Brokers need to sharpen up their business ideas if they want to survive the downturn, says expert
Let’s cut to the chase - the housing market is not looking pretty.
Refinance volume has all but vanished (86% lower than the same week a year ago), mortgage applications are down 41%, and, according to the latest data from the National Association of Realtors (NAR), pending home sales have dropped by 37% year on year.
The downturn in the sector has largely been blamed on soaring interest rates, which have more than doubled since the start of the year and recently hit 7.08% for 30-year fixes – the highest level since 2006.
And although rates have fallen to 6.49% this week, most experts believe recovery is a long way away. In fact, Jim Egan, Morgan Stanley’s housing strategist, went on CNBC news this week to say that housing activity is “poised to get worse in the year ahead”, noting that house sales have fallen to their lowest level since 2013.
But while the market has shrunk, there are some experts like mortgage veteran Brian McCauley (pictured), who insist the downturn is localized and that there is still much business to be had.
“The housing market in general has experienced a correction because of the recession and inflation, (but) that is really specific to where you live. States like Florida and Texas are doing really well, so they’re able to absorb these corrections much better than cities and states that aren’t,” said McCauley, who is a North Texas-based LO at Fairway independent Mortgage.
McCauley, who runs two of the firm’s branches in addition to heading a team that enjoys a large degree of autonomy, believes personal branding is an important component of the business, particularly if you want to stand out from the crowd.
“Most people don’t choose loan officers because of the company, they choose the person, and as I’ve grown over 18 years and developed a team, I want to make sure I shine a light on them as well,” he said.
Creating one’s own brand involves image building as well as careful planning, irrespective of the industry, so what qualities does he look for in team members?
“Character is the most important thing. I like folks that are skilled, but everything in life is a learned skill. It’s like athletes. If they’re eager to practice and they show up early you can teach them how to kick the soccer ball around, but if their spirit or commitment isn’t there, it doesn’t play well for everybody.”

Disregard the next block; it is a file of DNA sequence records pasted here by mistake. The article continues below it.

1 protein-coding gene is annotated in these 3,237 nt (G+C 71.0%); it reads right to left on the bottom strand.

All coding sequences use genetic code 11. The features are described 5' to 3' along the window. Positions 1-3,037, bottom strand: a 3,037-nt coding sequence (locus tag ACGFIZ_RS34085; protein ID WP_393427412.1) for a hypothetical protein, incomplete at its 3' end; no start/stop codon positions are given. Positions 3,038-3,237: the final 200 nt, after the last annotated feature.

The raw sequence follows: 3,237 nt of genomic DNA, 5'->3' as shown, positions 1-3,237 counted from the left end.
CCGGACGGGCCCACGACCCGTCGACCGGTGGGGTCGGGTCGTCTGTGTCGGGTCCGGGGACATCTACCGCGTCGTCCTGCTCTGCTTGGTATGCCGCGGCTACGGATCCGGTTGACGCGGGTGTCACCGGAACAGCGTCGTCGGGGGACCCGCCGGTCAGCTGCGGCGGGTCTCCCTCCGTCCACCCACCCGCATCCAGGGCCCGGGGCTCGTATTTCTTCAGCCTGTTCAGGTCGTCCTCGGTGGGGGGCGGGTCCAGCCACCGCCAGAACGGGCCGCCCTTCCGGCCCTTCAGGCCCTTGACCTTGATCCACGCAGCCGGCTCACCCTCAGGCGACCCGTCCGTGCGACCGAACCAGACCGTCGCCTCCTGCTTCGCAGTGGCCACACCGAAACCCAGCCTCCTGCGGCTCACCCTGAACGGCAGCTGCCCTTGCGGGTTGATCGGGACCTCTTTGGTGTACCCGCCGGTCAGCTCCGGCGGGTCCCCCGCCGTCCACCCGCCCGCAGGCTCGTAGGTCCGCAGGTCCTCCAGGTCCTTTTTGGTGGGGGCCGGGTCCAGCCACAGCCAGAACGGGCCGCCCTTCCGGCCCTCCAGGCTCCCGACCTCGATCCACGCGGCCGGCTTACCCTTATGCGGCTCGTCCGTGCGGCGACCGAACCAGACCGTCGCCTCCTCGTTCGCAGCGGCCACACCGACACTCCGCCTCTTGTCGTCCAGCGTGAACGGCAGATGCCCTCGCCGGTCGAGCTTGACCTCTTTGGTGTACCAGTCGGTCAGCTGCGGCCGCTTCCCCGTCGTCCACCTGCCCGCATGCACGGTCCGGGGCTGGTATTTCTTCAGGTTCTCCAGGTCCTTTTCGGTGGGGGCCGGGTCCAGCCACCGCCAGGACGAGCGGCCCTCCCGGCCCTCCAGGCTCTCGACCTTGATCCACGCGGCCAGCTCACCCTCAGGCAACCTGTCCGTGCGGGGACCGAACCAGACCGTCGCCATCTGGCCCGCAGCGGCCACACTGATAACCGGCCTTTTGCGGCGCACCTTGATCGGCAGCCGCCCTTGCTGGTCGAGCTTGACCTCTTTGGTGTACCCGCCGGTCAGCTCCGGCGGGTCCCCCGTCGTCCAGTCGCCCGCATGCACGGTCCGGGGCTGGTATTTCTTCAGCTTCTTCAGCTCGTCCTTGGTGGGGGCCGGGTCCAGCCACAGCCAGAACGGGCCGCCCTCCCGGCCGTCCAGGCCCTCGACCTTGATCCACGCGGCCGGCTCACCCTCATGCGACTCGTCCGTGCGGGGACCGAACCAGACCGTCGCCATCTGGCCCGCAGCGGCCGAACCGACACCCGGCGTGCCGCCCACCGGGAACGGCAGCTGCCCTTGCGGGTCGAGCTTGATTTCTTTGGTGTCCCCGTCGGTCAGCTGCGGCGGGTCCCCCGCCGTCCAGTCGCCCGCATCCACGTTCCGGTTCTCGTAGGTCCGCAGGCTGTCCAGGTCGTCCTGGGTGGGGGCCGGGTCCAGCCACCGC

For McCauley, nurturing talent is but one of the building blocks to a successful business. Building long-term relationships is also key.
“Mortgage companies and mortgage individuals by nature have to be one of two things - they have to be transaction-based or relationship-based,” he explained. “Transaction-based would be like a big bank or internet lender as they don’t build their business on people and relationships.
“I always look for key business partners and pillars that will help create opportunities for home loans. Realtors are a great one. There’s a lot of them out there, some of them good, some of them not so good, but I’ve tried to make sure that I’ve connected with some of the best over a long period of time.
“I helped 450 families get home loans last year and a lot of referrals come from those past clients as well. I like CPAs (certified public accountants) and financial advisors. Divorce attorneys, home builders and wedding planners are also good, so I try to put myself in contact with those people and earn their trust.
“I also try to reciprocate back to that partner to be more valuable outside of the home loan. Can I send them clients? Can I grow their business? Can I do something to help them, so I won’t be just a loan officer and more of a partner?”
McCauley was asked if brokers should start think about nurturing a brand image.
“This is my 18th year in the business and when most people think of mortgages and home loans, they really think of someone like an older guy or girl, someone who’s very generic, very ‘red tie’, ‘Wells Fargo’, and sitting at a desk typing,” he said.
“The first thing is appearance. I want to make sure if somebody is claiming to be an expert or helping somebody with a transaction, they look clean. It’s like going to Disneyland - you don’t want Mickey Mouse to have nacho cheese all over the suit. That elevates the professionalism from an optics standpoint.”
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Much of McCauley’s philosophy is driven by a desire to distance himself from the mistakes he believes plague more orthodox mortgage professionals.
“It’s a lack of leadership in our industry because it’s run by folks that are older and on their way out,” he said. “They only know what they know, which is everything they did back in the 80s and the 90s. They don’t grow and develop teams. They try to do everything on their own.”
By contrast, he argues that developing a team provides more opportunities to grow and serve clients at a better level.
But that still leaves the question: how should brokers respond to the downturn?
“Refinance was never a real market anyway,” he claimed. “A lot of people aren’t aware of the buyout option, which has always been out there, but the most popular products right now are going to be cash out or home equity lines of credit. That way people can tap into all the wealth that they currently have and figure out a higher and better use of their money.”